The temperature in India during the winter months and the severity of the dense fog blanket and thick haze, especially in the Indo Gangetic plains has always caught the attention of experts and weathermen at Skymet. Although it will not be long before the temperature in India changes, the dark white winter shroud disappears and be forgotten about, there’s one thing about the winter temperature in India that will leave a mark in the history of weather records. This is the intensity and the duration of the thick haze and dense fog cover in the Indo Gangetic plains that has increased considerably over the years due to a number of reasons.
The rapid changes in the temperature of India have been a topic of discussion and study for not just weathermen of India but for NASA as well. This image captured by Moderate Resolution Imaging Spectroradiometer (MODIS) on NASA’s Aqua satellite shows a thick haze cover over the Indo Gangetic plains, starting from the Himalayas and going up to the Bengal Sea.
The conclusions drawn for this thick haze cover by experts at NASA are a mixing up of air masses and a combination of urban and industrial pollution, agricultural fires, and a regional meteorological phenomenon. The air higher in the atmosphere is cooler than the air near the surface, this is a situation in which warm air rises and pollutants are dispersed. However, cold temperature in India in the winter months makes the cold air settles over northern India, trapping the warmer air and the pollution with it. Needless to say, this causes great impact on human health. Jatin Singh CEO of the Skymet Weather, says “The aerosol loading has increased considerably also because of the growing population, urbanization, and industrialization in recent years in countries like India and China.” On the other hand it is believed by some that the number of respiratory problems is quite high in areas of Kolkata, Allahabad, Benaras, Haridwar, where coastal mist and haze stays all throughout the year, apart from the winter months of November to Feb, when it is the thickest. This therefore breaks the myth that a large number of respiratory cases are common only in the metropolitan cities where the air quality is poor because of pollution.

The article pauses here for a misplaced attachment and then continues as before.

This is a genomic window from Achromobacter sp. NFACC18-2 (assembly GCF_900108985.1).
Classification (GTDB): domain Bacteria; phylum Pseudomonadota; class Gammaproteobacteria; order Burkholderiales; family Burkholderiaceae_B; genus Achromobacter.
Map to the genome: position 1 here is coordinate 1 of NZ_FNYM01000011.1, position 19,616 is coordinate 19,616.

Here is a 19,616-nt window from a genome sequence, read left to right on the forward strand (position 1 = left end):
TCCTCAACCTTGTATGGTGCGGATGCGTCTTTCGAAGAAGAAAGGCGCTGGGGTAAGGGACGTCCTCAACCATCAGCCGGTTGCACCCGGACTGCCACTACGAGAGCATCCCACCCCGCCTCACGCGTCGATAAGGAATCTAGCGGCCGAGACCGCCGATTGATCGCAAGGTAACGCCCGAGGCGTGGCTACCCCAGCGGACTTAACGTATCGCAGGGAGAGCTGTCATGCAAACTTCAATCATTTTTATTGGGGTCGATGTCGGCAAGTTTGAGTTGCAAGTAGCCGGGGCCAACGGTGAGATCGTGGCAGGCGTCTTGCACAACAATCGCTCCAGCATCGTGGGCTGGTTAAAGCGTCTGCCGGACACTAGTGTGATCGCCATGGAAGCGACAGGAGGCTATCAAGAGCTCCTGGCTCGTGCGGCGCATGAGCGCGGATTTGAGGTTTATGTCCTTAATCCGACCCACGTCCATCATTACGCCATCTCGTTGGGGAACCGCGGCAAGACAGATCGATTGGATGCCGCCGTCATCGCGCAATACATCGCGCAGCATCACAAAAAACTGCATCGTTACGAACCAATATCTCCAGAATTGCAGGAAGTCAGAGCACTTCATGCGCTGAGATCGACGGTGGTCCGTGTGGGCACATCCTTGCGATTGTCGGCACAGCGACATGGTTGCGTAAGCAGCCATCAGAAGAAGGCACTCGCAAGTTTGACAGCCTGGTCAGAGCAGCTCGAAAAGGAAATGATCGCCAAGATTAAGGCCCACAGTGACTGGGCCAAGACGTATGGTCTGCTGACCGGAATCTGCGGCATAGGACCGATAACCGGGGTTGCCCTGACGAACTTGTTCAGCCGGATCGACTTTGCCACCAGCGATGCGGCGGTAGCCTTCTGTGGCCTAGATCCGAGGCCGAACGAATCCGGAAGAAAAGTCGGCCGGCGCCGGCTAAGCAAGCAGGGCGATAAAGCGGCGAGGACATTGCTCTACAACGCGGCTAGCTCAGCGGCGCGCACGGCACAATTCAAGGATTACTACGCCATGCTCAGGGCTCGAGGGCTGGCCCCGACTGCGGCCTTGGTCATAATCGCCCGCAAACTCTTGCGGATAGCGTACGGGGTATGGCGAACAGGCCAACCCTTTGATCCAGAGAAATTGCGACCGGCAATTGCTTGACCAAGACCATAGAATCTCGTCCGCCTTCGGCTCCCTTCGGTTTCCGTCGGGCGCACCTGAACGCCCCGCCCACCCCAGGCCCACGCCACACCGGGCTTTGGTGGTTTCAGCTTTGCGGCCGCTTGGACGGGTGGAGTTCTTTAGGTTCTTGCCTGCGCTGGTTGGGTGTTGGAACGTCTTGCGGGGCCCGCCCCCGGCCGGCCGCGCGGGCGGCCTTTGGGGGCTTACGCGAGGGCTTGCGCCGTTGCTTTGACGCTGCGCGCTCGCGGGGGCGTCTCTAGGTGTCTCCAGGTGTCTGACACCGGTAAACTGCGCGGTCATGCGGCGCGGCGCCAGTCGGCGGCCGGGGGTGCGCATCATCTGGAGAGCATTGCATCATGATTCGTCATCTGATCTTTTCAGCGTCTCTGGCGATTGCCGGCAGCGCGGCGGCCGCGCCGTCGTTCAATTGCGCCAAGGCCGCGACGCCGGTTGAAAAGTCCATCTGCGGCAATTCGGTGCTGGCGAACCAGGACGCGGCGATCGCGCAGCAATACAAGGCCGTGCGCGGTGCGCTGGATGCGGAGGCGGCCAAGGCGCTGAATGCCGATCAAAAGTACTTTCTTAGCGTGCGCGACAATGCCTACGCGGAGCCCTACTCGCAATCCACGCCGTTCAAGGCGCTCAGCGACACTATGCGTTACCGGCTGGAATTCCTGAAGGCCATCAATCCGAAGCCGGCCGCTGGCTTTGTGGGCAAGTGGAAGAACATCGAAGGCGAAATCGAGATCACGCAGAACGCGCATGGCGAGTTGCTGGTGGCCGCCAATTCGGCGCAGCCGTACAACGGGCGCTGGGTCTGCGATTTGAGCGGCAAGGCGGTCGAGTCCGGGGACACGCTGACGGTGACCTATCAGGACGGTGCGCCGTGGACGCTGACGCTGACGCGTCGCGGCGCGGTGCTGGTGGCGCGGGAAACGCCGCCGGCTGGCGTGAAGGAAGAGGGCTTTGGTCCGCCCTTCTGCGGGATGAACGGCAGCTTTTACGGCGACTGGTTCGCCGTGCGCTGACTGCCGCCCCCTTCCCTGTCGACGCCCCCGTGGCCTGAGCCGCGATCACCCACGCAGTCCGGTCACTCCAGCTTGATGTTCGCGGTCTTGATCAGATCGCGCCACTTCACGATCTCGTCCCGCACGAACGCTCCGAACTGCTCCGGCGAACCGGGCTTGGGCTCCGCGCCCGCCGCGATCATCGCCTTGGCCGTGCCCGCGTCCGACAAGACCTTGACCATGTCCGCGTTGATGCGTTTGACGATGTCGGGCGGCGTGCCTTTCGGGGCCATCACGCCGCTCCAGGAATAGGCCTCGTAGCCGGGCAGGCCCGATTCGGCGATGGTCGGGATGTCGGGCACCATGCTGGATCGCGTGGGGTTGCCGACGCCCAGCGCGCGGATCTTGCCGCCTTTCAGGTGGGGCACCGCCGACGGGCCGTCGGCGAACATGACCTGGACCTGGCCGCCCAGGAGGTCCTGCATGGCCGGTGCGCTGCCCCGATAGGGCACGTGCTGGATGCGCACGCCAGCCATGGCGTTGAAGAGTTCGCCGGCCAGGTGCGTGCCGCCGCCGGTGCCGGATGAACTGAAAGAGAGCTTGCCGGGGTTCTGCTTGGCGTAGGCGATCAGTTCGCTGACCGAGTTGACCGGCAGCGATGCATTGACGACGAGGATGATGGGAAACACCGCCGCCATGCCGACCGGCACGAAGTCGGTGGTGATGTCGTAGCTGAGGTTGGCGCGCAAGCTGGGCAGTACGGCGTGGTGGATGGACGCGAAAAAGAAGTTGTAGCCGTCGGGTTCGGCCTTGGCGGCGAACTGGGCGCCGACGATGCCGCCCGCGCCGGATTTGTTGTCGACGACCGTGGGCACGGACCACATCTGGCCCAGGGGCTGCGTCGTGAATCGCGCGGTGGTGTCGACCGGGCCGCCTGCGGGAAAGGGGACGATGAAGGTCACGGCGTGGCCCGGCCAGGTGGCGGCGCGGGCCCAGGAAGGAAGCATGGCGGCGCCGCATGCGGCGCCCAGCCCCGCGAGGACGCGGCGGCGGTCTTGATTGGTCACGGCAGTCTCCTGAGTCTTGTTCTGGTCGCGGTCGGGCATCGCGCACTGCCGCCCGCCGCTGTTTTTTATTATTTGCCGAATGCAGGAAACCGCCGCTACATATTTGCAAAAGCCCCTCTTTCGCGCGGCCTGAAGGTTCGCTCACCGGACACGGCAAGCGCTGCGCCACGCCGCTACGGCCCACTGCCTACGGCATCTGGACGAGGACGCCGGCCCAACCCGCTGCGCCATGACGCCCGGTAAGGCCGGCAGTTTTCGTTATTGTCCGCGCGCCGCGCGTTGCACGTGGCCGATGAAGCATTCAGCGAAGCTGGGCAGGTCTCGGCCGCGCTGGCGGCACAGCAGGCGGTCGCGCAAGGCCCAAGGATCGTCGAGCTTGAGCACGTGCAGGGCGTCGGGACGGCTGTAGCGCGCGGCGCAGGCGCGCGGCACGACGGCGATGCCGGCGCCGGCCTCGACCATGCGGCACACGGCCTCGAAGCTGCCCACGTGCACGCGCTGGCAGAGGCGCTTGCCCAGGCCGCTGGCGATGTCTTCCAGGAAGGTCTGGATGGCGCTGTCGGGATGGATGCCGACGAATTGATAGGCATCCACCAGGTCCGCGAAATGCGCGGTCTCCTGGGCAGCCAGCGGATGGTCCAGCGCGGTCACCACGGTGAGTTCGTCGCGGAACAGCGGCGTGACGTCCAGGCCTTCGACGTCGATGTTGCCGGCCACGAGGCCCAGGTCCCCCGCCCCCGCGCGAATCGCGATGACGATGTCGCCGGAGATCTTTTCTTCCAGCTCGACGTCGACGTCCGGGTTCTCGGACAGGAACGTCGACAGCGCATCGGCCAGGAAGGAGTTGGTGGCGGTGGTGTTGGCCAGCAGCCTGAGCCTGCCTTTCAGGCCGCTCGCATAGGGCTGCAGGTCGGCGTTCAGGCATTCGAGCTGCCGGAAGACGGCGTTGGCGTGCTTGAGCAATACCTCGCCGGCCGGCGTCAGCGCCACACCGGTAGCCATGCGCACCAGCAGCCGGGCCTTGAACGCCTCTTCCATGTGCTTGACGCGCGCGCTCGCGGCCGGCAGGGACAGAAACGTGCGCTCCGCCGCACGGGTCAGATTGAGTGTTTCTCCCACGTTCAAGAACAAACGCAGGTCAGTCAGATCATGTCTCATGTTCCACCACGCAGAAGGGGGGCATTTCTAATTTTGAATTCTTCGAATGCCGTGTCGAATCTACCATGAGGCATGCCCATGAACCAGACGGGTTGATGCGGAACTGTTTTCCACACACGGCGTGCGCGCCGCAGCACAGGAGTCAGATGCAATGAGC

It is imperative to address the serious changes in the temperature of India and environmental threat so that the associated impacts on public well-being are minimized. The occurrence of thick haze and fog is not unique to this part of the world and certainly not a recent phenomenon over India but the intensity, persistence, the widespread nature and the dangerous impact of the winter haze and fog over the Indo Gangetic plains is overwhelming. The exorbitant impact of this haze cover on public life makes it almost equivalent to a natural hazard.
Photo by NASA.